Noam Scheiber is a senior editor at The New Republic.
The verdict is in on Romney's response to the embassy attacks in Libya and Egypt, and it's not been kind to the former Massachusetts governor.
Romney, in case you somehow missed it, seized on a U.S. embassy statement cautioning against "efforts ... to hurt the religious feelings of Muslims" and pronounced it "disgraceful that the Obama administration's first response was not to condemn attacks ... but to sympathize with those who waged the attacks." (He doubled down on the criticism this morning.) The mainstream media promptly proclaimed the response "over the top," while Republican foreign policy hands griped that it was a "Lehman moment" and exposed Team Romney as "not ready for prime time." Peggy Noonan, normally a reliable partisan, told Fox News that "I don't feel that Mr. Romney has been doing himself any favors in the past few hours, say since last night" and that "sometimes when bad things happen... cool words or no words, may be the way to go." Even Romney's allies in Congress seemed to implicitly distance themselves from his comments.
It's worth stipulating that Team Romney's political instincts weren't entirely off-the-wall. Any time there's a deadly attack on American officials abroad, it's reasonable to ask if the president deserves blame. No one would begrudge Romney for raising the question. But the tone and timing of the criticism were self-defeating in ways large and small. Small because, as the news accounts have pointed out, the U.S. embassy statement came before the start of the protests in Cairo and Libya — however ham-handed, it was an attempt to preemptively defuse them, an impulse no one can begrudge an embassy official under threat of violence, not an after-the-fact apologia. Meanwhile, the Obama administration had actually disavowed the statement before Romney released his own critique. (Yes, the Romney campaign can legitimately ask why it took 16 hours to walk back the flaccid statement, which did fill the vacuum left by the administration's silence. But, you know, they had a few things on their plate. In any case, it's not clear how a rhetorical escalation would have calmed the situation.)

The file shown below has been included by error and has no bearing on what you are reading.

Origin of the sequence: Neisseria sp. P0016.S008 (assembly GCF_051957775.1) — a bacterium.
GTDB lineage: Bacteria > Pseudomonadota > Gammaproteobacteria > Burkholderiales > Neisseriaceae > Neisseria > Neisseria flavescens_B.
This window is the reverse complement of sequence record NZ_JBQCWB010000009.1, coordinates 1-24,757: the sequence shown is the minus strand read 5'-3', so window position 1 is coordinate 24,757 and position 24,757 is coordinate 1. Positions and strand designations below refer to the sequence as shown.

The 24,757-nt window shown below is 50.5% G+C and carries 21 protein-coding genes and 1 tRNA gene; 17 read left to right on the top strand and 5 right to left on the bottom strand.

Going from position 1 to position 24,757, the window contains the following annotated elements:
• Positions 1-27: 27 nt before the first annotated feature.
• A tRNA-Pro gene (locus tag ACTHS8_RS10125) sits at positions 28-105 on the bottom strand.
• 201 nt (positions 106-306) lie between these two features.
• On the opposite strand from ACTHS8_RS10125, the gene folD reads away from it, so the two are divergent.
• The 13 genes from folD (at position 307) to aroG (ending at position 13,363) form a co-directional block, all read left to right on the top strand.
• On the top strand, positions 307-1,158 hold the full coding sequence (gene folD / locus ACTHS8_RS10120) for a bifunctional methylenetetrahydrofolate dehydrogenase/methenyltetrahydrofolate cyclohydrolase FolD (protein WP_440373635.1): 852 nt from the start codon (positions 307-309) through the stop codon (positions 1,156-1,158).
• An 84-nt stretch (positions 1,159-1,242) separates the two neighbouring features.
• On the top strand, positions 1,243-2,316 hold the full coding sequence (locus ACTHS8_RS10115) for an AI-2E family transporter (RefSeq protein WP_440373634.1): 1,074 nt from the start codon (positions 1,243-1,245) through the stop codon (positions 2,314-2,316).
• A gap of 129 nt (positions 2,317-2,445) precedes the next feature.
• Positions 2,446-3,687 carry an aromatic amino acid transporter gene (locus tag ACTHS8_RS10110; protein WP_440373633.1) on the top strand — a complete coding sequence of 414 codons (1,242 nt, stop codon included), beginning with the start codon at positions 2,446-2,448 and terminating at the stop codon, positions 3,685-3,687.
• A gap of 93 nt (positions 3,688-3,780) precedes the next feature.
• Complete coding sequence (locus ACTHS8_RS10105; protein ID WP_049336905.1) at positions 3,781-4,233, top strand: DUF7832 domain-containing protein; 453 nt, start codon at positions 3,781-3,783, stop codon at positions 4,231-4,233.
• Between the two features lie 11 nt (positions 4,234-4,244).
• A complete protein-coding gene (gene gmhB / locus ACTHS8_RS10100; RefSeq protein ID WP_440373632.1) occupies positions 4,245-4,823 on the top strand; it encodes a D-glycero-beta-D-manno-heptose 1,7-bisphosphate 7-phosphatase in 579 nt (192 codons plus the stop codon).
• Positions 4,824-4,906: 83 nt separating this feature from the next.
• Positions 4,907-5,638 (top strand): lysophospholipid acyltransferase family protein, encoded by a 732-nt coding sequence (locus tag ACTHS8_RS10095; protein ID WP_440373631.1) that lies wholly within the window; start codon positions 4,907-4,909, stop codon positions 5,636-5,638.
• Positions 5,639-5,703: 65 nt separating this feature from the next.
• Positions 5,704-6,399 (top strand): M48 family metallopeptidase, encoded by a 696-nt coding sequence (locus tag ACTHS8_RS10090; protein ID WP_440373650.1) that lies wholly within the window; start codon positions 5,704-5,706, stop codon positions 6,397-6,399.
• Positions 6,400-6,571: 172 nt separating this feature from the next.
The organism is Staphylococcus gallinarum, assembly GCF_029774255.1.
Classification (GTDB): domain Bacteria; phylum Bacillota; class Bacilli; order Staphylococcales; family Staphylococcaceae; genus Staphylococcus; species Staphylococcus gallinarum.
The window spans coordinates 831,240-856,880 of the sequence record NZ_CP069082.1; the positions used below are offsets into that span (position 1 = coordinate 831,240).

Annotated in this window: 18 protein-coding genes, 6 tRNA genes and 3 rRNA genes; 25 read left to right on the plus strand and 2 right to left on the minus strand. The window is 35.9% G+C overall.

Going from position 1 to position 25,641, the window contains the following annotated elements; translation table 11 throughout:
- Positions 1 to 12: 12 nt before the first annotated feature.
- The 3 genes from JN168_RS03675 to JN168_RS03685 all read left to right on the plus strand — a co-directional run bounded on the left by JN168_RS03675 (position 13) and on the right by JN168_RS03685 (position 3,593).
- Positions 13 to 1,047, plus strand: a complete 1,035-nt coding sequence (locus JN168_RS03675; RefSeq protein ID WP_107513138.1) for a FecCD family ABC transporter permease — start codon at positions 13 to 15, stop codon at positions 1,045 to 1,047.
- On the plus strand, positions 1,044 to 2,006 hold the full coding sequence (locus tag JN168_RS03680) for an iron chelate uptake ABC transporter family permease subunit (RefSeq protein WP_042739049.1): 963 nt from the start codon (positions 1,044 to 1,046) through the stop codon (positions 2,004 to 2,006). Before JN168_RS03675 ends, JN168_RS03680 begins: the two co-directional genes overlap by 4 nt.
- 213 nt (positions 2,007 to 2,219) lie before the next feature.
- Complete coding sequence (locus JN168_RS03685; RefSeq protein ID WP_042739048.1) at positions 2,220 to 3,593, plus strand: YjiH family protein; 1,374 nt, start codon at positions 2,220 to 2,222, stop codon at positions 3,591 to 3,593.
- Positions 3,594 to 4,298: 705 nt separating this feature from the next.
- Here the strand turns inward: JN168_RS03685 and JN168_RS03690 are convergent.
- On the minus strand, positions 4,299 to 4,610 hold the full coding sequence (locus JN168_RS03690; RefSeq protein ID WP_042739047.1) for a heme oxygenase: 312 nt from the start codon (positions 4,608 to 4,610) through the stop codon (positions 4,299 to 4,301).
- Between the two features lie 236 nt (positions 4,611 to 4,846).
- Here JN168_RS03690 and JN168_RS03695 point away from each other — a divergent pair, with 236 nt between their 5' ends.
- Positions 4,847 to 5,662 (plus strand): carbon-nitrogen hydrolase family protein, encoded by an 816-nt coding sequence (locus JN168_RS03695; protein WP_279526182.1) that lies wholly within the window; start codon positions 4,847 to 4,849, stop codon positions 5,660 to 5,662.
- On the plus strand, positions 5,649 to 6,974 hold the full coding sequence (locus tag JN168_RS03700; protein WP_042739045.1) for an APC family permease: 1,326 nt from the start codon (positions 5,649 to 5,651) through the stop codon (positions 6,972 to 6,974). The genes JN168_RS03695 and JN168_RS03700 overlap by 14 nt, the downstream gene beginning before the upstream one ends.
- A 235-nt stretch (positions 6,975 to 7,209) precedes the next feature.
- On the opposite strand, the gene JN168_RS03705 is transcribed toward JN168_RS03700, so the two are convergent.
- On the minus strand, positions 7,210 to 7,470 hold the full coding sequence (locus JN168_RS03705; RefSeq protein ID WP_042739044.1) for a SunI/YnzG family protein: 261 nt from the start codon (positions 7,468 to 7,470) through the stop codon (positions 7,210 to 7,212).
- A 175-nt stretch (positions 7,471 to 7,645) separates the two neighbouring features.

The larger problem is that there just wasn't any percentage in the move for Romney. If the attacks turn out to expose a major failing on the part of the administration, we'll know about it soon enough, at which point Romney will be free to criticize relentlessly. And if the attacks rally the public behind the president — already there are suggestions of an Al Qaeda plot in Libya, which could require retaliation — then Romney will be isolated and exposed.
All of which raises the question: What was Team Romney thinking? I'm not really sure, but I happened to speak this morning to a senior Romney adviser from a previous campaign who offered his own theory. According to this person, Romney may have been feeling defensive over the hazing he took in Charlotte last week — "my opponent and his running mate are new to foreign policy," the president tweaked him — and was primed to hit back. "They set him up Thursday night at the convention with the smack down on foreign policy," says the former adviser. "They called him naïve, Palin-esque. Then he got his back up about it and was waiting for opportunity to show, 'I'm strong, too.'"
The adviser has no direct, inside knowledge of the campaign's thinking on this matter. But he does have a good read on Romney — a man with a healthy sense of pride, and who's already invested in the idea of Obama as an appeaser. It was the only plausible explanation the adviser could think of for how "they stepped in it," in his words. "I always thought it was a one-two punch [by the Obama campaign]," the adviser continued. "Punch one was Thursday night. Punch two would be in the foreign policy debate. To cast Romney as naïf, an empty suit on foreign policy, and tie him to Bush — as a puppet of the bow-tied hawks of the Bush administration. ... This intervening event was gravy."